Cybersecurity News: 6/22/12

With little progress being made in Washington, the focus this week falls on foreign nations and their efforts to enhance cybersecurity.

In Iran, with continued reports of cyber attacks against the country’s nuclear program, Gholam Reza Jalali, the director of the Passive Defense Organization, announced late last week that the nation is working to boost its cyber defenses, particularly surrounding its industrial systems.

“The important point is that we develop mechanisms for cyber defense in a way that we will be able to defend the country against new viruses,” said Jalali according to the Tehran Times.

But a new attack may have already penetrated the nation’s network, according to one Iranian official.

In a report issued Thursday by Iran’s Press TV, Intelligence Minister Heidar Moslehi acknowledged that the country had uncovered plans made by the US, UK and Israel “to launch a massive cyber attack against Iran’s facilities.”

And while it is uncertain whether Moslehi was referring to the recent Flame cyber attack or another new piece of malware, the intelligence minister said that the plans for the attack were detected after a nation-state summit held in Moscow earlier in the week focused mainly on Iran’s nuclear capabilities.

But while speculations and reports continue to roll in, Iran’s answer for detecting future attacks in real-time may not be too far off.

That is, if the country can get its hands on the Japan National Institute of Information and Communications Technology’s (NICT) latest development, the Direct Alert Environment for Darknet And Livenet Unified Security (DAEDALUS).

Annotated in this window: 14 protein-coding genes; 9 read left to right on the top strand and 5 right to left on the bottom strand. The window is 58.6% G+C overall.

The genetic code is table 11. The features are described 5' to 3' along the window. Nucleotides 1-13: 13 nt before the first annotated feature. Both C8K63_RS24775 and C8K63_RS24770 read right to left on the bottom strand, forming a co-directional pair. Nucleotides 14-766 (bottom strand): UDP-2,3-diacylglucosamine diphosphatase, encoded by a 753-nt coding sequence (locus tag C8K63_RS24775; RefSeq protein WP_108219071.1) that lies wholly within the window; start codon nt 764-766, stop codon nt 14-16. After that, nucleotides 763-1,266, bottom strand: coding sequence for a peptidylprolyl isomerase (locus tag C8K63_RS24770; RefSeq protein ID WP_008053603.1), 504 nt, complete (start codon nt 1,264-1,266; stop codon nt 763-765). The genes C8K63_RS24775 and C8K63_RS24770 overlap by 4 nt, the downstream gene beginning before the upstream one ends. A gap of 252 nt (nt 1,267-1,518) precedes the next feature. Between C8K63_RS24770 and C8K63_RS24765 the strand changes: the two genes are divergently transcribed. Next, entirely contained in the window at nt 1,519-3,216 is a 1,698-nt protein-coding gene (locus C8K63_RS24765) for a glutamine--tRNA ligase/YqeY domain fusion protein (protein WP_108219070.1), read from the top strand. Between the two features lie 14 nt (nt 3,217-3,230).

Being called a “futuristic” approach to cybersecurity, DAEDALUS is a cyber attack monitoring and alert system, which delivers real-time attack attempts in 3D imagery, using a developed observation network and packet analyzing or “packet sniffing” technology.

A simulation of the new system, featured on YouTube, has already been viewed nearly 64,000 times since being posted to the site on Tuesday.

“Knock knock, future’s here!” suggested one YouTube commenter. Though you can judge for yourself after watching the demo video.

To note, in Greek mythology, Daedalus was a god of innovation and skilled craftsmanship. And with the hype surrounding Japan’s new cyber technology, it’s safe to say the developers at NICT gave the new system some thought.


Michelle Kincaid is a DC-based public affairs professional specializing in technology policy. She is also founder of the blog  Follow her on Twitter at @OnCybersecurity.

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Michelle Kincaid is a DC-based public affairs professional specializing in technology policy. She is creator of the blog